Behavioural Finance: Gambler’s Fallacy

Coin TossIf you and your friend has a bet on coin flips and for the 10th consecutive time (you are using a fair coin), you called out “heads”, but you lost, what would your thoughts be on the 11th toss?

“I have lost 10 times in a row. I am definitely going to win this time.”

Isn’t that what any normal human would think? But what does laws of probability and Math say? Each coin toss is an independent event and the probability is exactly 50-50. It doesn’t matter if it falls tails for 10 times or 100 times, the next toss can either turn out to be a head or a tail, in exactly 50% probability. But normal human mind doesn’t think about probability and math when he thinks “This time it I will definitely win”. It is the irrational mind that makes you think in such a way.

This is what is called Gambler’s Fallacy. This is more commonly seen in the slot machines, where people keep putting in coins after coins, thinking they are close to hitting the jackpot. When in reality the probability is the same on every coin they put. The machine is designed to payout in a particular ratio of winnings only and playing more doesn’t increase your chances of winning. Side Note: You will definitely lose more than you win in any slot machine.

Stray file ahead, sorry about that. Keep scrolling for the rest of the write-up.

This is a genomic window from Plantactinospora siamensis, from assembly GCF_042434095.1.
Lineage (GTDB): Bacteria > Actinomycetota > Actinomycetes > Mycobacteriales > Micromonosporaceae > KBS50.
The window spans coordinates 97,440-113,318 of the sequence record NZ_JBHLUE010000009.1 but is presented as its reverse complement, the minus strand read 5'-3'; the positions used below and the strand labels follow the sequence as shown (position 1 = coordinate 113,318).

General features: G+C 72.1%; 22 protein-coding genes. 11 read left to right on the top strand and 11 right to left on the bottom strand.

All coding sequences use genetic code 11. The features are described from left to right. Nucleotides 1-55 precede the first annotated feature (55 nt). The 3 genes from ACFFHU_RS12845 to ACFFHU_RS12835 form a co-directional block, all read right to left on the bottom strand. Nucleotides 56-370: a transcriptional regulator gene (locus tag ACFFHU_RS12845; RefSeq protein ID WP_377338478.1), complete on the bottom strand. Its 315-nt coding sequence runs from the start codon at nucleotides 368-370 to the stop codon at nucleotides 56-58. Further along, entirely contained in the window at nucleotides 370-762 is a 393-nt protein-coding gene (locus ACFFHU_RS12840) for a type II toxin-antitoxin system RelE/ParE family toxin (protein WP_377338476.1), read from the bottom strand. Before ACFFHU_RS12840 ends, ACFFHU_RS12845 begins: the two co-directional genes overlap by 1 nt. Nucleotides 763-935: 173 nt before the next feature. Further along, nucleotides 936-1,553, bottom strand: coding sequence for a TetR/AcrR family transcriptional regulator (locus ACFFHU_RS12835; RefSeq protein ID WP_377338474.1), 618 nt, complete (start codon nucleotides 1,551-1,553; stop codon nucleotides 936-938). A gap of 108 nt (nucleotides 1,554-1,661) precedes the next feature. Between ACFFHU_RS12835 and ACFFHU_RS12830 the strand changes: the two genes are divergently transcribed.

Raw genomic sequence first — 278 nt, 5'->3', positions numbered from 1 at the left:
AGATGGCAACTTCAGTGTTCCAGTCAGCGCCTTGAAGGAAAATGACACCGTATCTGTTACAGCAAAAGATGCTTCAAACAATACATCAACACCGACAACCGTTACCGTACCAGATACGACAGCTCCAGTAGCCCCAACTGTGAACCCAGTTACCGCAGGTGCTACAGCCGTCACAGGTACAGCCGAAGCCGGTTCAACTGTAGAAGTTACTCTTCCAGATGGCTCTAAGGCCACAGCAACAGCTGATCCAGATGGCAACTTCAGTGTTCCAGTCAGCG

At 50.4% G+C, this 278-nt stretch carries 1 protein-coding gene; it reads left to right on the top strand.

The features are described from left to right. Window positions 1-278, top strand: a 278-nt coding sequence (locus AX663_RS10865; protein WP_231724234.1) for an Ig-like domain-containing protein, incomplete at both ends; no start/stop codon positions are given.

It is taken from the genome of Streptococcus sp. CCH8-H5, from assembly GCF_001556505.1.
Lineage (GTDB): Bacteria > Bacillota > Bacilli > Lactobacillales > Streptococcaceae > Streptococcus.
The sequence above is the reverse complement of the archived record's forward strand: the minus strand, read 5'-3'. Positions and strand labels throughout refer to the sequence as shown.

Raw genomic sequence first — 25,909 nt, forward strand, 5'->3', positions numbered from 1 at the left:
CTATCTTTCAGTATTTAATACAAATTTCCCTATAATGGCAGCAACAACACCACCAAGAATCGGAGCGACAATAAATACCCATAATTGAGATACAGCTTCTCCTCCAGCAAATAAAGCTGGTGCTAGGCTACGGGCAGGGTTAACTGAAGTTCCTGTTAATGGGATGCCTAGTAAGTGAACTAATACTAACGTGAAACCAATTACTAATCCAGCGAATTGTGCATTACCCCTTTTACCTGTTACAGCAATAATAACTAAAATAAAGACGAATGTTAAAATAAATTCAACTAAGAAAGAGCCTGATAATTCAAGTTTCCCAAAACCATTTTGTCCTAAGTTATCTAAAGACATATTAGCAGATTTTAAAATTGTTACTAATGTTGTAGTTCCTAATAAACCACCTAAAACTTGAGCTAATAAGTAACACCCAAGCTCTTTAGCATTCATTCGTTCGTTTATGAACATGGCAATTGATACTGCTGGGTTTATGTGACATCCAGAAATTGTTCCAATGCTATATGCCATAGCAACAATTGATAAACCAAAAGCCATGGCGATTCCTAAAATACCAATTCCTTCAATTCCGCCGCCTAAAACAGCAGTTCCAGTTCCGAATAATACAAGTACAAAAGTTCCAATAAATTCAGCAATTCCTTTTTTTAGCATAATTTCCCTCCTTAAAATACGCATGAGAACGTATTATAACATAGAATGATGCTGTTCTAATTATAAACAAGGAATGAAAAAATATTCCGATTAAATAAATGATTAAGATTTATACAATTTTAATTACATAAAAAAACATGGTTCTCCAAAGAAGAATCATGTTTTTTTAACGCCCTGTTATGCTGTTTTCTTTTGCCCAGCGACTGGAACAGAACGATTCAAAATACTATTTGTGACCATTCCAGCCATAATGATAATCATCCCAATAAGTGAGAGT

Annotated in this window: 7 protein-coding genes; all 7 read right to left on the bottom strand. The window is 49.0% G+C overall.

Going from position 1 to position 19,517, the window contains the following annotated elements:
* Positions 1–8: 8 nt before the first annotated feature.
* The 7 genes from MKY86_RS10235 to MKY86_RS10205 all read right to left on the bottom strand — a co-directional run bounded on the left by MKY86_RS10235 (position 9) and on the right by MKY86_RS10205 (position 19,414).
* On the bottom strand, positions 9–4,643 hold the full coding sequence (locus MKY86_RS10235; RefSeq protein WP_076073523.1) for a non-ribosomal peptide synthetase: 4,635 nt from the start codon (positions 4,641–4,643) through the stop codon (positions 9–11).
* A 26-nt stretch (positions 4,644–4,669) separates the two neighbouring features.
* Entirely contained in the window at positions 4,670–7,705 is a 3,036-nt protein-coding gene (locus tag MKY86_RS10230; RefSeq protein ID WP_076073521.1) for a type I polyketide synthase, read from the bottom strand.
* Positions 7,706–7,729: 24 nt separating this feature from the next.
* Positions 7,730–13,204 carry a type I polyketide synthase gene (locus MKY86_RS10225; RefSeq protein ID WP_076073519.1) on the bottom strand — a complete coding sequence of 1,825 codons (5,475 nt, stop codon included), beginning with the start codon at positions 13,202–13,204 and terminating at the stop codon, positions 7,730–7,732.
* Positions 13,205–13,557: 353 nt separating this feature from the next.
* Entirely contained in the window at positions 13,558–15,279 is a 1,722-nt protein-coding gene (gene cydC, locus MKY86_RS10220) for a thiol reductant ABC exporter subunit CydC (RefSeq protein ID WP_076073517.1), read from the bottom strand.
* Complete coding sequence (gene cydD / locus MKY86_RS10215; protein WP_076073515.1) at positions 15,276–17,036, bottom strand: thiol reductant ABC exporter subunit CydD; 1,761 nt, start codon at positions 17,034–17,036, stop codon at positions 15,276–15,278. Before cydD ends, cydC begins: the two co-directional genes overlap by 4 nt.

Gambler’s Fallacy in Investing

This is widely seen in the field of investing/trading and many would have fallen in this trap. They would see a particular stock falling from Monday to Friday for 5 days straight. They would immediately think, the next trading day it will surely go back up and I can make a quick profit. Let me go buy now and sell on monday.

They fail to understand or analyse why the stock has been falling for 5 days – it could be numerous reasons like, policy decisions, competitors, losses, higher debt, corporate governance issue, etc. Without knowing the details of the stock movement, no one can predict when the stock will stop falling. It is foolish to think that the stock has nowhere to go but up. But numerous investors think like this and buy into worst possible companies and lose all their money.

How to avoid it?

First you need to understand that in any independent event, the odds of any specific event or outcome is the same regardless of how many times it has happened in the past. This is even more important in stock market because there is too much external noise and you wouldn’t even think clearly because of all the high volume trading.

Never buy a stock just because you “feel” that the trend has been downward for too long and will reverse any moment now. Always decide after doing sufficient fundamental or technical analysis before investing in stocks. Its better to wait till it goes upwards with a confirmation even if it means losing a few rupees than to hastily invest before it has reached a bottom.

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